In March I decided to find a book from my “to read” list and download via Audible to listen to for my commute to work. The cold weather, snow, and long work hours had been making me feel as though I was living in my own personal prison therefore I’d decided to finally read Orange is the New Black, a memoir by Piper Kerman.
I’ll be honest, I’ve watched the first season of the made for Netflix show and didn’t know quite what to expect because the show is incredible outrageous if looked at as being someone’s real life experience. To my relief, the show has very little in common with the book. Orange is the New Black is a memoir based on the experience of being locked up in a women’s prison for a little more than a year. Piper Kerman was found guilty on a 10-year old offense [moving drug money between countries] and sentenced to 15 months in Danbury, Connecticut’s women’s correctional facility. Kerman details the strip searches, the jobs, the food, the visits, and most importantly the people.
“Prison is quite literally a ghetto in the most classic sense of the word. A place where the U.S. government now not only puts the dangerous, but also the inconvenient. People who are mentally ill, people who are addicts, people who are poor and uneducated, and unskilled.”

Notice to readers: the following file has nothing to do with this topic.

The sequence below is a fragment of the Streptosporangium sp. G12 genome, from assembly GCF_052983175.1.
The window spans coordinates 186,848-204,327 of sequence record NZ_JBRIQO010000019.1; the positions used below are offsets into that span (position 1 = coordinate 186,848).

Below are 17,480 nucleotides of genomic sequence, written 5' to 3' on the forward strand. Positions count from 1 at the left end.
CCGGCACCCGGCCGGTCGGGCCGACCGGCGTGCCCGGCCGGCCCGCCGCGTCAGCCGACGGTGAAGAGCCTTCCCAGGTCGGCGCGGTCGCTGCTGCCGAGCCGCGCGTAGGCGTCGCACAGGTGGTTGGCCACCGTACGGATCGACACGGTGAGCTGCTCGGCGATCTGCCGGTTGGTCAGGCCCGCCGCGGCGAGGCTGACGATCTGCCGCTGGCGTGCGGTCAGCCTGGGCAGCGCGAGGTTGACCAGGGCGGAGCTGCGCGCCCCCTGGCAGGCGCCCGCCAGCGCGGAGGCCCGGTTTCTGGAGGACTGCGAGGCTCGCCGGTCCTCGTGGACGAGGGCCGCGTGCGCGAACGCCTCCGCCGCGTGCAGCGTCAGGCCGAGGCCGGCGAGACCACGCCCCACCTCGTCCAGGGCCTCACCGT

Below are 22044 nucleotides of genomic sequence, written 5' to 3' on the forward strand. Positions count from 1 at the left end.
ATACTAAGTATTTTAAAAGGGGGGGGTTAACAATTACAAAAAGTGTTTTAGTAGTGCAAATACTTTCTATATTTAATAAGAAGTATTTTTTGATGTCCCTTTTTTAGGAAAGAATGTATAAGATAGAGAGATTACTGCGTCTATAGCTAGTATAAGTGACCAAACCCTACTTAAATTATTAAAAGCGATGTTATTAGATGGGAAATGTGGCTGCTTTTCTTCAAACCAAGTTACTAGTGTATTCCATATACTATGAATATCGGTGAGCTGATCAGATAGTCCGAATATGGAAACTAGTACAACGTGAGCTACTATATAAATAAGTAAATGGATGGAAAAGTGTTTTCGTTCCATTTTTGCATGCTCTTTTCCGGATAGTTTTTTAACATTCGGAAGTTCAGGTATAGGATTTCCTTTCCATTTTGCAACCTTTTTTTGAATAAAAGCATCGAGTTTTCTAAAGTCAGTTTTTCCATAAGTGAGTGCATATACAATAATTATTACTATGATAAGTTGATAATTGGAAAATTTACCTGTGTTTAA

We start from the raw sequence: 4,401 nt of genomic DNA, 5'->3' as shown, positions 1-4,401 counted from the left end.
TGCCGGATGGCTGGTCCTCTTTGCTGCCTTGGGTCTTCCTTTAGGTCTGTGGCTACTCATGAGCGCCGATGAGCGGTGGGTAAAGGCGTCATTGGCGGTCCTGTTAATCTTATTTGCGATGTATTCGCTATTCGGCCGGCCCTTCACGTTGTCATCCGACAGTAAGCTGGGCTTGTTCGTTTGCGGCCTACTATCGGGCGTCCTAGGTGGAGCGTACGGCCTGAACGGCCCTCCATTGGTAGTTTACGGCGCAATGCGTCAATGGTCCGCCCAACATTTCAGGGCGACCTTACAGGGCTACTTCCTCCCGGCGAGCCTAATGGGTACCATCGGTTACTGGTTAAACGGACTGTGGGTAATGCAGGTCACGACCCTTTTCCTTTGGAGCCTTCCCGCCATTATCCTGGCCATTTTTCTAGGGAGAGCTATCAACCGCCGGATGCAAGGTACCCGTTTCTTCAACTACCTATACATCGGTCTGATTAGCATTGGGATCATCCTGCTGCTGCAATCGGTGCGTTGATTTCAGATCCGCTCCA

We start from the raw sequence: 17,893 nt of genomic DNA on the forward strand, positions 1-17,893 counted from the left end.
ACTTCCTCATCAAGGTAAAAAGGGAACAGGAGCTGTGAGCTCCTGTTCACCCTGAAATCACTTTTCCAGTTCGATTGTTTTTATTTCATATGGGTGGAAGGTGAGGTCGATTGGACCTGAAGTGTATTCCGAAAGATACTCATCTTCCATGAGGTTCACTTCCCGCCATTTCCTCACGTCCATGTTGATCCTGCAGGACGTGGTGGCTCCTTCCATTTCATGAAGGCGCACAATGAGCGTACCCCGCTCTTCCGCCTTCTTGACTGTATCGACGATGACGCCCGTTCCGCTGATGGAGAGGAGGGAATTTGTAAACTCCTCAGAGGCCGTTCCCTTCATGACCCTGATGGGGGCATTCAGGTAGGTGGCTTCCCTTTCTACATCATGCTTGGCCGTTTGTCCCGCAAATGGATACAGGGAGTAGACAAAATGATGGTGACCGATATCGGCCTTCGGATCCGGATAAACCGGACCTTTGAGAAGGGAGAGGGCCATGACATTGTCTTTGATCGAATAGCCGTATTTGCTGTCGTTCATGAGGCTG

In thinking about the last book I read I reflected on this statement from Kerman and I agreed. I agree with punishment for crimes, but I wonder about the percentage of people in prison who are unnecessarily there because there is no where else for them to go, or those that go to prison and end up back in prison over and over and over. In one chapter Kerman describes the pre-release “classes” that are offered to inmates and how they are taught by the officers that work the prison, but don’t actually provide good information about how to find work, avoid drugs, or rent an apartment.
Kerman also spoke of drug addiction and how her life lesson came in not being locked up, but rather recognizing that she played a small roll in the lives of those that she’d become friends with in prison. Their addictions, crimes, and sentences were because of people like her that had financially gained from the downtrodden. What a vicious cycle indeed.
“I finally understood the true consequences of my own actions, I had helped these terrible things happen. What finally made me recognize the indifferent cruelty of my own past wasn’t the constraints put on me by the U.S. government, nor the debt I had amassed for legal fees, nor the fact that I could not be with the man I loved, it was sitting, talking, and working with and knowing the people who suffered because of what people like me had done.”
I’m looking for a good April read, any suggestions? xoxo ‘n lols, crystal